Benny Golson

Benny Golson
Golson playing in New York City, 2006
Golson playing in New York City, 2006
Background information
Born (1929-01-25) January 25, 1929 (age 93)
Philadelphia, Pennsylvania, United States
GenresJazz, bebop, hard bop
Occupation(s)Musician, composer, arranger
Instrument(s)Tenor saxophone

Benny Golson (born January 25, 1929) is an American bebop/hard bop jazz tenor saxophonist, composer, and arranger. He came to prominence with the big bands of Lionel Hampton and Dizzy Gillespie, more as a writer than a performer, before launching his solo career. Golson is known for co-founding and co-leading The Jazztet with trumpeter Art Farmer in 1959. From the late 1960s through the 1970s Golson was in demand as an arranger for film and television and thus was less active as a performer, but he and Farmer re-formed the Jazztet in 1982.

In addition to "I Remember Clifford", many of Golson's compositions have become jazz standards including "Blues March", "Whisper Not", and "Killer Joe".


While in high school in Philadelphia, Golson played with several other promising young musicians, including John Coltrane, Red Garland, Jimmy Heath, Percy Heath, Philly Joe Jones, and Red Rodney. After graduating from Howard University, Golson joined Bull Moose Jackson's rhythm and blues band; Tadd Dameron, whom Golson came to consider the most important influence on his writing, was Jackson's pianist at the time.

From 1953 to 1959, Golson played with Dameron's band and then with the bands of Lionel Hampton, Johnny Hodges, Earl Bostic, Dizzy Gillespie, and Art Blakey and the Jazz Messengers, with whom he recorded the classic Moanin' in 1958.

Golson was working with the Lionel Hampton band at the Apollo Theater in Harlem in 1956 when he learned that Clifford Brown, a noted and well-liked jazz trumpeter who had done a stint with him in Dameron's band, had died in a car accident. Golson was so moved by the event that he composed the threnody "I Remember Clifford", as a tribute to a fellow musician and friend.

In addition to "I Remember Clifford", many of Golson's other compositions have become jazz standards. Songs such as "Stablemates", "Killer Joe", "Whisper Not", "Along Came Betty", and "Are You Real?", have been performed and recorded numerous times by many musicians.

Golson at "Kimball's" Jazz club, San Francisco, with the Jazztet, July 21, 1985.

From 1959 to 1962, Golson co-led the Jazztet with Art Farmer. Golson then left jazz to concentrate on studio and orchestral work for 12 years. During this time he composed music for such television shows as Mannix, Ironside, Room 222, M*A*S*H, The Partridge Family and Mission: Impossible. He also formulated and conducted arrangements to various recordings, such as Eric Is Here, a 1967 album by Eric Burdon, which features five of Golson's arrangements, conducted by Golson.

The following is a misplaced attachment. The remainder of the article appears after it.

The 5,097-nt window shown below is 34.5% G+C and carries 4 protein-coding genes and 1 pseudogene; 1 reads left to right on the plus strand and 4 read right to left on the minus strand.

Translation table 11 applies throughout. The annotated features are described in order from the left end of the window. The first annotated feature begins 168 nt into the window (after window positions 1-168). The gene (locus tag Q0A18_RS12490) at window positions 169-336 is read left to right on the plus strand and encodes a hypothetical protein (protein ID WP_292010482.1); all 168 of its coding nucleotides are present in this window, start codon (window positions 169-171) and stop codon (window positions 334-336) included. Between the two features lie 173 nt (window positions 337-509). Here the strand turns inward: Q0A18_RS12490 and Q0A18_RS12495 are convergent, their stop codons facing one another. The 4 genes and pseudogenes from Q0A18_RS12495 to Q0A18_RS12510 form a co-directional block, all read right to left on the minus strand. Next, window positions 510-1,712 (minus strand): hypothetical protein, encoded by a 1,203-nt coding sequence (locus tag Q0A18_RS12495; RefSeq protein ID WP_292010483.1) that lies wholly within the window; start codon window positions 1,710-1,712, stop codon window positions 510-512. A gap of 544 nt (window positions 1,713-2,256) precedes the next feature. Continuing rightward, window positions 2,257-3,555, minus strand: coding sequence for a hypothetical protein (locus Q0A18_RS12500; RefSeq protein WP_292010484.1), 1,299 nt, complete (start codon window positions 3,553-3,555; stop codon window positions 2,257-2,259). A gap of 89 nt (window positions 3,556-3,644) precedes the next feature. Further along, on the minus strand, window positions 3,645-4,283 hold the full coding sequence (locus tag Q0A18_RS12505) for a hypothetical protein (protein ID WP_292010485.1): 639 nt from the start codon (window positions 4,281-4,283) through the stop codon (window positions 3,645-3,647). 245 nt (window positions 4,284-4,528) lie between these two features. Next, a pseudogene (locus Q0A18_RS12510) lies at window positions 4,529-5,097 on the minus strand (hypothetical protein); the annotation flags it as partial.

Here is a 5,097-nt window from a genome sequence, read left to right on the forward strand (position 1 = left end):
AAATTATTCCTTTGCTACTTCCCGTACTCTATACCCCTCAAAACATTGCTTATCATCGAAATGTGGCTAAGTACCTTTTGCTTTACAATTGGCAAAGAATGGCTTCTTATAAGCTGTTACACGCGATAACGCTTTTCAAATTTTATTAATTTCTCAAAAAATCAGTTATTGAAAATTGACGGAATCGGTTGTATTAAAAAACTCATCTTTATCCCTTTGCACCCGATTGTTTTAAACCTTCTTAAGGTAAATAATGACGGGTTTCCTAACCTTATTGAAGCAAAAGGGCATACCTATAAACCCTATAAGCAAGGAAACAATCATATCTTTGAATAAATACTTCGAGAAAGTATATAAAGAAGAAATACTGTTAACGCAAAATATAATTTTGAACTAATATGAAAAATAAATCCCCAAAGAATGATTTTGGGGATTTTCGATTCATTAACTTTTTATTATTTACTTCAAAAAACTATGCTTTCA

During the mid-1970s, Golson returned to jazz playing and recording. Critic Scott Yanow of AllMusic wrote that Golson's sax style underwent a major shift with his performing comeback, more resembling avant-garde Archie Shepp than the swing-era Don Byas influence of Golson's youth. In 1982, Golson re-organized the Jazztet.

In 1996, Golson received the NEA Jazz Masters Award of the National Endowment for the Arts.

In 1999, Golson was awarded an honorary doctorate of music from Berklee College of Music.

Golson made a cameo appearance in the 2004 movie The Terminal, related to his appearance in "A Great Day in Harlem", a group photograph of prominent jazz musicians. Main character Viktor Navorski (Tom Hanks) travels to the US from Europe to obtain Golson's signature; Golson was one of seven musicians then surviving from the photo, the others being Johnny Griffin (died 2008), Eddie Locke (died 2009), Hank Jones (died 2010), Marian McPartland (died 2013), Horace Silver (died 2014), and Sonny Rollins. Golson's song "Something in B Flat" (from the album Benny Golson's New York Scene) can be heard during a scene where Viktor is painting and redecorating part of an airport terminal; in a later scene, Golson's band performs "Killer Joe".

In October 2007, Golson received the Mellon Living Legend Legacy Award, presented by the Mid Atlantic Arts Foundation at a ceremony at the Kennedy Center. Additionally, during the same month, he won the University of Pittsburgh International Academy of Jazz Outstanding Lifetime Achievement Award at the university's 37th Annual Jazz Concert in the Carnegie Music Hall.

In November 2009, Golson was inducted into the International Academy of Jazz Hall of Fame, during a performance at the University of Pittsburgh's annual jazz seminar and concert.[citation needed]

The Howard University Jazz Studies program created a prestigious award in his honor called the "Benny Golson Jazz Master Award" in 1996. Many distinguished jazz artists have received this award.

Notable compositions

  • "And You Called My Name", 1954
  • "Stablemates", 1955
  • "Whisper Not", 1956
  • "Are You Real?", 1958
  • "I Remember Clifford", 1957
  • "Just by Myself", 1957
  • "Blues March", 1958
  • "Park Avenue Petite", aka "From Dream to Dream", 1959
  • "Along Came Betty", 1958
  • "Killer Joe", 1960
  • "Beauty And The Blues"
  • "Blues After Dark"
  • "Five Spot After Dark"
  • "Gipsy Jingle-Jangle"
  • "Minor Vamp"
  • "Step Lightly"
  • "Strut Time
  • "The Stroller"


Benny Golson in Denmark (2007)


See also

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